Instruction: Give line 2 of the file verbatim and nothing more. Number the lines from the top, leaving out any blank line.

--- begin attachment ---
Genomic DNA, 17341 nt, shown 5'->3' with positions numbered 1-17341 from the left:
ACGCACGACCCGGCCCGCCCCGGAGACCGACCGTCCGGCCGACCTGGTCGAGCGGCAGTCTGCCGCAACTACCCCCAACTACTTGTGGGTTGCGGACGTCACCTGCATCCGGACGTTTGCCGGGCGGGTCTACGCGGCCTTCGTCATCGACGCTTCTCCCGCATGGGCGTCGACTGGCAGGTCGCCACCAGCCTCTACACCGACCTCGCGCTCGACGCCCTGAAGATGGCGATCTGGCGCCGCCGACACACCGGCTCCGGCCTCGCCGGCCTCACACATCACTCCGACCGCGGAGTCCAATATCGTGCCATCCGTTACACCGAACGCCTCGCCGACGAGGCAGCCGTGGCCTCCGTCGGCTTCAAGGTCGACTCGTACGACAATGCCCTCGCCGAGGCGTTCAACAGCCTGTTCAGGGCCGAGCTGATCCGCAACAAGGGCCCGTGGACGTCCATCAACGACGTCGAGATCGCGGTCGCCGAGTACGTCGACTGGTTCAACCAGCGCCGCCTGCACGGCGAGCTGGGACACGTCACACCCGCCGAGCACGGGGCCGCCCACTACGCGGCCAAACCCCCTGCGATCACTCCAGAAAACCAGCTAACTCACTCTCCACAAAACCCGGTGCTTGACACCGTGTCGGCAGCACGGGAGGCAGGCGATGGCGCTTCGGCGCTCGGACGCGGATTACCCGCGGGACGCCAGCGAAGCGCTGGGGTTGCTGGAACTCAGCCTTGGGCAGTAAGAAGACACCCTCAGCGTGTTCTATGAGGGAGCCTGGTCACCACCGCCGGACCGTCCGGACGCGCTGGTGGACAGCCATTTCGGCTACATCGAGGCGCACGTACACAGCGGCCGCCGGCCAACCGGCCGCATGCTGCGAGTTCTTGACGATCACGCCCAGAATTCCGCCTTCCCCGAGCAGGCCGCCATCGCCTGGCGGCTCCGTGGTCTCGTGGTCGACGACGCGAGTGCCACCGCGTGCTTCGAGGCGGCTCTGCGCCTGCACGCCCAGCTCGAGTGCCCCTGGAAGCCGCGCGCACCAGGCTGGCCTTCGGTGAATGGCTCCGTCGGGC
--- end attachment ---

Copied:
ACGCACGACCCGGCCCGCCCCGGAGACCGACCGTCCGGCCGACCTGGTCGAGCGGCAGTCTGCCGCAACTACCCCCAACTACTTGTGGGTTGCGGACGTCACCTGCATCCGGACGTTTGCCGGGCGGGTCTACGCGGCCTTCGTCATCGACGCTTCTCCCGCATGGGCGTCGACTGGCAGGTCGCCACCAGCCTCTACACCGACCTCGCGCTCGACGCCCTGAAGATGGCGATCTGGCGCCGCCGACACACCGGCTCCGGCCTCGCCGGCCTCACACATCACTCCGACCGCGGAGTCCAATATCGTGCCATCCGTTACACCGAACGCCTCGCCGACGAGGCAGCCGTGGCCTCCGTCGGCTTCAAGGTCGACTCGTACGACAATGCCCTCGCCGAGGCGTTCAACAGCCTGTTCAGGGCCGAGCTGATCCGCAACAAGGGCCCGTGGACGTCCATCAACGACGTCGAGATCGCGGTCGCCGAGTACGTCGACTGGTTCAACCAGCGCCGCCTGCACGGCGAGCTGGGACACGTCACACCCGCCGAGCACGGGGCCGCCCACTACGCGGCCAAACCCCCTGCGATCACTCCAGAAAACCAGCTAACTCACTCTCCACAAAACCCGGTGCTTGACACCGTGTCGGCAGCACGGGAGGCAGGCGATGGCGCTTCGGCGCTCGGACGCGGATTACCCGCGGGACGCCAGCGAAGCGCTGGGGTTGCTGGAACTCAGCCTTGGGCAGTAAGAAGACACCCTCAGCGTGTTCTATGAGGGAGCCTGGTCACCACCGCCGGACCGTCCGGACGCGCTGGTGGACAGCCATTTCGGCTACATCGAGGCGCACGTACACAGCGGCCGCCGGCCAACCGGCCGCATGCTGCGAGTTCTTGACGATCACGCCCAGAATTCCGCCTTCCCCGAGCAGGCCGCCATCGCCTGGCGGCTCCGTGGTCTCGTGGTCGACGACGCGAGTGCCACCGCGTGCTTCGAGGCGGCTCTGCGCCTGCACGCCCAGCTCGAGTGCCCCTGGAAGCCGCGCGCACCAGGCTGGCCTTCGGTGAATGGCTCCGTCGGGC